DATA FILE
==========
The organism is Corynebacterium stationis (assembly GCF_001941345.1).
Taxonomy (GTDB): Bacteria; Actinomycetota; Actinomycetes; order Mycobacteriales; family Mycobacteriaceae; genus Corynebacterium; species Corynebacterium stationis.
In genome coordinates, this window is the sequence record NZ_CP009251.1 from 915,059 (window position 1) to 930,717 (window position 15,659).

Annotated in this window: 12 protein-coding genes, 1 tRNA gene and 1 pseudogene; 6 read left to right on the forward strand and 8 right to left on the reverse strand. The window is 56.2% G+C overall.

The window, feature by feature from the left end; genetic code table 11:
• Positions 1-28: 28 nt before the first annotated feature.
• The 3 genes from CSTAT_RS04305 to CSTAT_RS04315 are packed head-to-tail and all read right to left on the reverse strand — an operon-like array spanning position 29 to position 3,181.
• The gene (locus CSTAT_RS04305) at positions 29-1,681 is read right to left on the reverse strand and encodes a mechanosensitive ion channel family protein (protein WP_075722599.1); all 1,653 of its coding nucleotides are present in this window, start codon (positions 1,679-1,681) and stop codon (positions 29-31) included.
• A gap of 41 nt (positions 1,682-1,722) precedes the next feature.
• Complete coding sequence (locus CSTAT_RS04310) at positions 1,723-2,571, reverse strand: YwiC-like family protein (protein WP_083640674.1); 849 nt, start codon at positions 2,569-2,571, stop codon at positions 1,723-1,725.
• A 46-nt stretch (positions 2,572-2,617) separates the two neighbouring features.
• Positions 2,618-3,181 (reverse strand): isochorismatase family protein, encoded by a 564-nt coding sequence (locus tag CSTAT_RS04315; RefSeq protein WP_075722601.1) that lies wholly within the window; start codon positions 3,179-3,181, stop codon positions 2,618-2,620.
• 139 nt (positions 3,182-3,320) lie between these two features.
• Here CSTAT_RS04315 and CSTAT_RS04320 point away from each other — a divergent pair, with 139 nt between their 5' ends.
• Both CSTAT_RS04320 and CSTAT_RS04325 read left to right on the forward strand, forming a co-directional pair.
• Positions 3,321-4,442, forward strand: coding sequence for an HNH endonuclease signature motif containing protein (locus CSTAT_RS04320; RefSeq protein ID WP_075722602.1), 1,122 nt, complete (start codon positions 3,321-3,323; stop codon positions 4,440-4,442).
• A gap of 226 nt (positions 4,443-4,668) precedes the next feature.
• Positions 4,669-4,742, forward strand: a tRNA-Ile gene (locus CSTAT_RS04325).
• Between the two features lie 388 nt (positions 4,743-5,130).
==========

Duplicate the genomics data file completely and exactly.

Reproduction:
The organism is Corynebacterium stationis (assembly GCF_001941345.1).
Taxonomy (GTDB): Bacteria; Actinomycetota; Actinomycetes; order Mycobacteriales; family Mycobacteriaceae; genus Corynebacterium; species Corynebacterium stationis.
In genome coordinates, this window is the sequence record NZ_CP009251.1 from 915,059 (window position 1) to 930,717 (window position 15,659).

Annotated in this window: 12 protein-coding genes, 1 tRNA gene and 1 pseudogene; 6 read left to right on the forward strand and 8 right to left on the reverse strand. The window is 56.2% G+C overall.

The window, feature by feature from the left end; genetic code table 11:
• Positions 1-28: 28 nt before the first annotated feature.
• The 3 genes from CSTAT_RS04305 to CSTAT_RS04315 are packed head-to-tail and all read right to left on the reverse strand — an operon-like array spanning position 29 to position 3,181.
• The gene (locus CSTAT_RS04305) at positions 29-1,681 is read right to left on the reverse strand and encodes a mechanosensitive ion channel family protein (protein WP_075722599.1); all 1,653 of its coding nucleotides are present in this window, start codon (positions 1,679-1,681) and stop codon (positions 29-31) included.
• A gap of 41 nt (positions 1,682-1,722) precedes the next feature.
• Complete coding sequence (locus CSTAT_RS04310) at positions 1,723-2,571, reverse strand: YwiC-like family protein (protein WP_083640674.1); 849 nt, start codon at positions 2,569-2,571, stop codon at positions 1,723-1,725.
• A 46-nt stretch (positions 2,572-2,617) separates the two neighbouring features.
• Positions 2,618-3,181 (reverse strand): isochorismatase family protein, encoded by a 564-nt coding sequence (locus tag CSTAT_RS04315; RefSeq protein WP_075722601.1) that lies wholly within the window; start codon positions 3,179-3,181, stop codon positions 2,618-2,620.
• 139 nt (positions 3,182-3,320) lie between these two features.
• Here CSTAT_RS04315 and CSTAT_RS04320 point away from each other — a divergent pair, with 139 nt between their 5' ends.
• Both CSTAT_RS04320 and CSTAT_RS04325 read left to right on the forward strand, forming a co-directional pair.
• Positions 3,321-4,442, forward strand: coding sequence for an HNH endonuclease signature motif containing protein (locus CSTAT_RS04320; RefSeq protein ID WP_075722602.1), 1,122 nt, complete (start codon positions 3,321-3,323; stop codon positions 4,440-4,442).
• A gap of 226 nt (positions 4,443-4,668) precedes the next feature.
• Positions 4,669-4,742, forward strand: a tRNA-Ile gene (locus CSTAT_RS04325).
• Between the two features lie 388 nt (positions 4,743-5,130).